Transferable skills refer to those actions that we can apply across various industries and roles. Whether we acquire these skills from working in another gym, a self-owned personal training company, or a completely different industry, the more we strengthen them, the more we move ahead in our careers.

Top-Shelf Trainer Skills

Professionals agree on a number of key life skills that can turn an ordinary personal trainer into a highly recruited and valuable member of any fitness team. Among many other attributes, the following seem consistently touted:

  • Dependability
  • Leadership and teamwork
  • Problem-solving/Adaptability
  • Communication
  • Time management
  • Empathy
  • Organization
  • Creativity

Empathize With Ease

What is emotional intelligence? It requires knowing how to manage/understand your emotions as well as those of others (clients, co-workers, supervisors, potential clients). Empathy comes under this heading. A quality personal trainer not only effectively motivates others, but also can put his own biases aside and focus instead on the needs of his client. Many individuals seek out personal training because they harbor some level of dissatisfaction with their current level of fitness or body shape. Clients may arrive at a training session bereft with disappointment, frustration, or an overall lack of motivation. Many confess to having made poor food choices during the week. Emotional empathy enables the trainer to understand concepts that may seem foreign, especially if he typically cannot wait to hit the gym and always fuels himself with clean nutrition.

While trainers do not profess to read minds, an important aspect of empathy requires one to “know” what a client needs during any given training session. Does he want a really tough workout? A gentler approach? A word or two of encouraging advice? By placing yourself in each client’s shoes, and adapting to his feelings, support and progress become so much easier…and greatly appreciated.

Listening Skills

Communication should rank at the top of the list of transferable skills, crossing any and all professional lines. The most important aspect of communication comes not from speaking at all but rather from actively listening and truly paying attention. Often what a client doesn’t say speaks volumes. A highly trained fitness professional learns to “read” people: body language, posture, energy levels, eye contact, or the lack thereof.

Once these non-verbal cues have been noted, the next step in communication requires open-ended questions. These sorts of inquiries serve to provide the trainer with valuable feedback. How else can you possibly know that your client is bored and desires a new challenge or struggles with staying motivated outside of the gym, or even could use some basic nutrition advice? Perhaps what a client needs at the moment may not have anything to do with exercise whatsoever; often patience and understanding on your part can work wonders toward steering a client in the direction of his desired goals.

Thinking On Your Feet

The need for adaptability and problem-solving in the gym setting presents itself all the time. A trainer may have a specific agenda for his morning client – leg press, bench press, barbell curls, shrugs, cable-assisted triceps extensions – only to discover another gym patron utilizing the exact machine he needs. Changing course mid-training means having an arsenal of ideas ready to put into play at all times. What might appear to the trainer as a major frustration can evolve seamlessly into a substitute plan without the client ever noticing. This sort of dynamic can occur just as easily in a board meeting or during an important presentation as it can during a client training session.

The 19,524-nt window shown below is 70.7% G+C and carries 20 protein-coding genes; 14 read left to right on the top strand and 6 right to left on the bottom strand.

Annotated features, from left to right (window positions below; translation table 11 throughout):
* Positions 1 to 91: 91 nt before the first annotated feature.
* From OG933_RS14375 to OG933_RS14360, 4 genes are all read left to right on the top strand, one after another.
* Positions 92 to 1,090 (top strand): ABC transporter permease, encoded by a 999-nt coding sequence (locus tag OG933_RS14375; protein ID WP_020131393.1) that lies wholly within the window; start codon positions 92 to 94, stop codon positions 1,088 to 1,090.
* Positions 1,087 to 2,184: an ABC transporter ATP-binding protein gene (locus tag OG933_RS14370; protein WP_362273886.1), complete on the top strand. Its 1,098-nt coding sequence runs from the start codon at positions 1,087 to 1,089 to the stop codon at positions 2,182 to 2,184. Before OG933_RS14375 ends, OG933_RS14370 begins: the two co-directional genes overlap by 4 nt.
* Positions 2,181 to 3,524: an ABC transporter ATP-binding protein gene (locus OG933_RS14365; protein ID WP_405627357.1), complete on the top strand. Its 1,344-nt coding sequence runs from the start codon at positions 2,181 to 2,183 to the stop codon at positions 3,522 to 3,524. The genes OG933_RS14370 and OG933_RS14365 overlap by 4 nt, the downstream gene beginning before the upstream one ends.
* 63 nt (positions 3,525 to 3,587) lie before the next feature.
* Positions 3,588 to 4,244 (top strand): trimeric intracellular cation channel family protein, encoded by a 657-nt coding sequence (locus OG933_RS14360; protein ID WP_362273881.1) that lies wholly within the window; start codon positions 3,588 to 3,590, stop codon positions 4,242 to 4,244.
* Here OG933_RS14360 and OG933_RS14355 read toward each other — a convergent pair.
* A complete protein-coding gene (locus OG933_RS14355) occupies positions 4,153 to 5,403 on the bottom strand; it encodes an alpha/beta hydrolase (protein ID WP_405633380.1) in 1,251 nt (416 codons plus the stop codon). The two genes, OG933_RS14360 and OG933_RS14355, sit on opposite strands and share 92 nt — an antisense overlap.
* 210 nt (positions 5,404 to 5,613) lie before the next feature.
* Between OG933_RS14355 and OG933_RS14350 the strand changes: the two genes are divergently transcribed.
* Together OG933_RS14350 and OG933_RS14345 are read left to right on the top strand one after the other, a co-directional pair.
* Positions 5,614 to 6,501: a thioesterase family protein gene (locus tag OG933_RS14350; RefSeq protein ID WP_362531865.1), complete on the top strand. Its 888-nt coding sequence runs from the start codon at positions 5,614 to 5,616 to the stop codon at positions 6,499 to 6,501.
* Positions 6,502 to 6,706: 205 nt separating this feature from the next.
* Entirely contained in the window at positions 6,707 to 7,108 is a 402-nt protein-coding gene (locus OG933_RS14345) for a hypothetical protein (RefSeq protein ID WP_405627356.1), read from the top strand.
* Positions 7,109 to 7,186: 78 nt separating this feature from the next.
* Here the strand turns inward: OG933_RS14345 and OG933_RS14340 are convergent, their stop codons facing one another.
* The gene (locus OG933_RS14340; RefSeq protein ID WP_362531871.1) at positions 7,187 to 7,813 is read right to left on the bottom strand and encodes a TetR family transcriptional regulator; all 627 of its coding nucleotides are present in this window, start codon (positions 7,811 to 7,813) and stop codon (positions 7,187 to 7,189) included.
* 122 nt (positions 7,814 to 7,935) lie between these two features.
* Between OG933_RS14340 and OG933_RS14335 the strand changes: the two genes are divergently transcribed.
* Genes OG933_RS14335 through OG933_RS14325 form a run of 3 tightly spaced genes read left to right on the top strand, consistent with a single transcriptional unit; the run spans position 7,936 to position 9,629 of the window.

Creativity goes hand in hand with adaptability. If a trainer holds an outdoor Boot Camp every Wednesday, and the unexpected torrential rains decide to hit mid-week, an on-the-spot alternative requires creativity along with flexibility. Trainers able to handle such situations prove themselves more than capable in the eyes of their clients, who might have woken up to the rainstorm and wondered, “NOW what will happen to my training session?” Again, this skill transcends just the fitness world and works wonders in just about any career.

No “I” in Team

Unless you own a 1-on-1 personal training business, where you do not have any co-workers, the transferable skill of teamwork can reign supreme with fitness instructors. Often “life” gets in the way of our nice, tidy schedule of clients; co-workers can save the day in such scenarios. If a fellow trainer calls and asks you to get his client started on a warm-up because he finds himself sitting in an unexpected traffic jam, knowing how to shift your mindset to temporarily engaging with a stranger can work wonders for all parties involved. Not only do supervisors make note of such positive behavior, but the trainer may derive some aspect of personal growth from the experience.

Keep track of how often you find yourself utilizing these skills. If “seldom or rarely” seems to describe your day-to-day client encounters, perhaps review the skills and suggestions herein. You might just see your career skyrocket to new heights!


Cathleen Kronemer

Cathleen Kronemer is an NFPT CEC writer and a member of the NFPT Certification Council Board. Cathleen is an AFAA-Certified Group Exercise Instructor, NSCA-Certified Personal Trainer, ACE-Certified Health Coach, former competitive bodybuilder and freelance writer. She is employed at the Jewish Community Center in St. Louis, MO. Cathleen has been involved in the fitness industry for over three decades. Feel free to contact her at She welcomes your feedback and your comments!